- A virtual lab is a simulation of a system
- A virtual lab is an accurate representation of a process or procedure
- Virtual labs are normally represented as guided, step-by-step tutorials
- Not as easy to keep up to date, as VL designers must update the look and feel of the simulation manually
- A cyber range is an actual system running in a simulated network environment
- A cyber range runs through an actual, real-life process on a real virtual machine
- Cyber ranges provide detailed instructions and commands to complete objectives, mistakes can be made but they are a necessary part of the learning process
- System software updates make for a more contemporary testing environment
The main takeaway from all of these comparisons is that virtual labs, while effective at providing training “on rails”, are starting to show their age. Most training that required an expensive physical lab to accomplish testing could rely on an accurate representation of the training environment through a virtual lab.
With the advent of cloud computing technologies that leverage virtual machines, SDNs and other virtual appliances, it is starting to make more sense to go with a cyber range-based training program. Why recreate something to an approximate analog, when you can build the real thing in the could for more realistic training?
There are still instances where virtual labs are useful, though, especially in areas where internet connectivity is not available or lacks the capacity needed to remotely connect to another system. Virtual labs can be simple enough to run from removable media or can be installed on a local area network for onsite training. Cyber ranges can also be administered in-house and on the local network, depending on your company’s budget and resources.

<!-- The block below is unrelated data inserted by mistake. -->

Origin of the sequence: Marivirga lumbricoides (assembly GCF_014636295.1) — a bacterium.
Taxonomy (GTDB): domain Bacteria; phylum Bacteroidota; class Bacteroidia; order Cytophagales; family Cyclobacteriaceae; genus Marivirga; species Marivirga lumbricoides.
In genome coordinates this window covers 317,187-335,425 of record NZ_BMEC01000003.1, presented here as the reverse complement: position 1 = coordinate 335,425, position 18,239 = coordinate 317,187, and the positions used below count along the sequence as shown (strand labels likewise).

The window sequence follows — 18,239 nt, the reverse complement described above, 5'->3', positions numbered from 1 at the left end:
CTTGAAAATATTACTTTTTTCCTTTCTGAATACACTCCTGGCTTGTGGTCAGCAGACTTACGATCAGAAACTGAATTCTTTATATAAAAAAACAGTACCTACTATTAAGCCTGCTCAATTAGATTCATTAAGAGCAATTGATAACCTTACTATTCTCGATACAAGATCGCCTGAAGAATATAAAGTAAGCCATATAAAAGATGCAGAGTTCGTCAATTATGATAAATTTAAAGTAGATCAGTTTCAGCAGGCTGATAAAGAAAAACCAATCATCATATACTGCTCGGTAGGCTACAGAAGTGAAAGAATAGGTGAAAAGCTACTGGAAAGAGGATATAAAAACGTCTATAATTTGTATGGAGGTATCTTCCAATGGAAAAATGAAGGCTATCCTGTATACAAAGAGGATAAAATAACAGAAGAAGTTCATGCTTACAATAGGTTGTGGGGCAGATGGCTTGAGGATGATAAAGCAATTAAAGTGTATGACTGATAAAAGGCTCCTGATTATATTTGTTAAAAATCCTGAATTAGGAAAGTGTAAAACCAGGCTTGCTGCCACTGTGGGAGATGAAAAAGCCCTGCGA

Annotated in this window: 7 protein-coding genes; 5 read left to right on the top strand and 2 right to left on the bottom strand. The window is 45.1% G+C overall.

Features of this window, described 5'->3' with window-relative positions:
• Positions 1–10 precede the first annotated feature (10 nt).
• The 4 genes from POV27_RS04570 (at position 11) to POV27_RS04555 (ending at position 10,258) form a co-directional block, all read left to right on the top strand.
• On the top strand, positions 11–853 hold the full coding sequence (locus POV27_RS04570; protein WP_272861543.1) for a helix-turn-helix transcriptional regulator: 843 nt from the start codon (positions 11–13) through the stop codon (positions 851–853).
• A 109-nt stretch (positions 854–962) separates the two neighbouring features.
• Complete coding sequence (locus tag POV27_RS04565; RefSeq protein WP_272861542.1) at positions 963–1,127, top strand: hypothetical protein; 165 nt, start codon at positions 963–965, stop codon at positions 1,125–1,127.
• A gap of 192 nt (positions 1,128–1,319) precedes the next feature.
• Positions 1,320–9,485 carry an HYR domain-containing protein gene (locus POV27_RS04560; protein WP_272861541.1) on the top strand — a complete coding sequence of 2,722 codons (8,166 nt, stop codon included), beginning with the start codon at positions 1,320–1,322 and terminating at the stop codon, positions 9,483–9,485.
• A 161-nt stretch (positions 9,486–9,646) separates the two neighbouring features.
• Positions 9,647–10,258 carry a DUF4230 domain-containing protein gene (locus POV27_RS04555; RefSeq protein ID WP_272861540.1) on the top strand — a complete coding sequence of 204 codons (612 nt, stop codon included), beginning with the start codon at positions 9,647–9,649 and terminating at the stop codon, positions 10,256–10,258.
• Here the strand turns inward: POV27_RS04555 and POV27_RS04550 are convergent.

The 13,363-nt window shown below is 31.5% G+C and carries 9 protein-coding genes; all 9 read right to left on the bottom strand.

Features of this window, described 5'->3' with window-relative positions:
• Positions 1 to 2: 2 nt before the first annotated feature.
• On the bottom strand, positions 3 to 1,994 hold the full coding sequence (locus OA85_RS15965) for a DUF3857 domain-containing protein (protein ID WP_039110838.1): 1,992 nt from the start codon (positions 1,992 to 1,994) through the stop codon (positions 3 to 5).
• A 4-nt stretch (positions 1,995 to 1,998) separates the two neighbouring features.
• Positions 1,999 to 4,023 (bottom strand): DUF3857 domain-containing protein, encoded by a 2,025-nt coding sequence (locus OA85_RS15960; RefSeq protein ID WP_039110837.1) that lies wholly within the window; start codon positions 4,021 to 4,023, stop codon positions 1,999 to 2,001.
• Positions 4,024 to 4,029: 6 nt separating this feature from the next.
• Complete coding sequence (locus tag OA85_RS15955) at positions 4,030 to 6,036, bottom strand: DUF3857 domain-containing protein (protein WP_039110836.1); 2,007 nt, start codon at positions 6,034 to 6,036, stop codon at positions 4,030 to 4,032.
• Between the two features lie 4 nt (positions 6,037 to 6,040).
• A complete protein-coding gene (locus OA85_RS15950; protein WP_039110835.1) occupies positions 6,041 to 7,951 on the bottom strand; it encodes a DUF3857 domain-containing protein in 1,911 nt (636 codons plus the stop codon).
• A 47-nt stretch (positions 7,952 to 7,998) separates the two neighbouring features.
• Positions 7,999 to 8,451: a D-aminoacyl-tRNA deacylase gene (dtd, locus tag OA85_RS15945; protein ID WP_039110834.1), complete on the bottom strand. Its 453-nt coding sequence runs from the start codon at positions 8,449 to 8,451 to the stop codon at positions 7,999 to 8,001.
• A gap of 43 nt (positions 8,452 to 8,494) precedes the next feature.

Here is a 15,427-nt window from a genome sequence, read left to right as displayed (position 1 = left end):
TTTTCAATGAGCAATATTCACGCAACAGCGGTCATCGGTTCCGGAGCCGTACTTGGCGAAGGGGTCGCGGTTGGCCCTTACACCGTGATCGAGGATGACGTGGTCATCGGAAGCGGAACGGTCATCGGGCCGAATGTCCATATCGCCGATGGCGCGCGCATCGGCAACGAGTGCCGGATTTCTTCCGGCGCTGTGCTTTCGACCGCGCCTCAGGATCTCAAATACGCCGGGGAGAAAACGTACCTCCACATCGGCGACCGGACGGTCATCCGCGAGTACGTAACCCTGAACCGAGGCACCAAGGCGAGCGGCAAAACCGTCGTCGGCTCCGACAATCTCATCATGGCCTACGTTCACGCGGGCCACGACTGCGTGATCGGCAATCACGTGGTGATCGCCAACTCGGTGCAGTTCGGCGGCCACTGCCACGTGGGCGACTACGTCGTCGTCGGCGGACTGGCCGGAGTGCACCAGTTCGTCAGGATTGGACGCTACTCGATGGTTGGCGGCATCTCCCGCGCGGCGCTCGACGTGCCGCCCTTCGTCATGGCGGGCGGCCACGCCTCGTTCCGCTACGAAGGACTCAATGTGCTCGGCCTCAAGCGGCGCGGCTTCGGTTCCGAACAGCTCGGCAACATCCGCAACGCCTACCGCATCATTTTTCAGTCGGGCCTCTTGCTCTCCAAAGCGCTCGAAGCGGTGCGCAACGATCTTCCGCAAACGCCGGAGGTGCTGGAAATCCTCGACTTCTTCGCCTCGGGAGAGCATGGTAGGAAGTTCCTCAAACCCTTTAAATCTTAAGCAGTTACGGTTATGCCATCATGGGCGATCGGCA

At the end of the day, there is still room for both training types, depending on what you want to accomplish. If you want to run through user awareness programs and all that is needed is a guided step-by-step instructional on what to do and what not to do, then a virtual lab could be the perfect solution for you. If you want more advanced training, for example on how a ransomware attack affects a desktop by opening an infected payload from an email, then a cyber range can be configured to provide users with that exact experience.
It all boils down to the level of detail required in your training and what your budget is.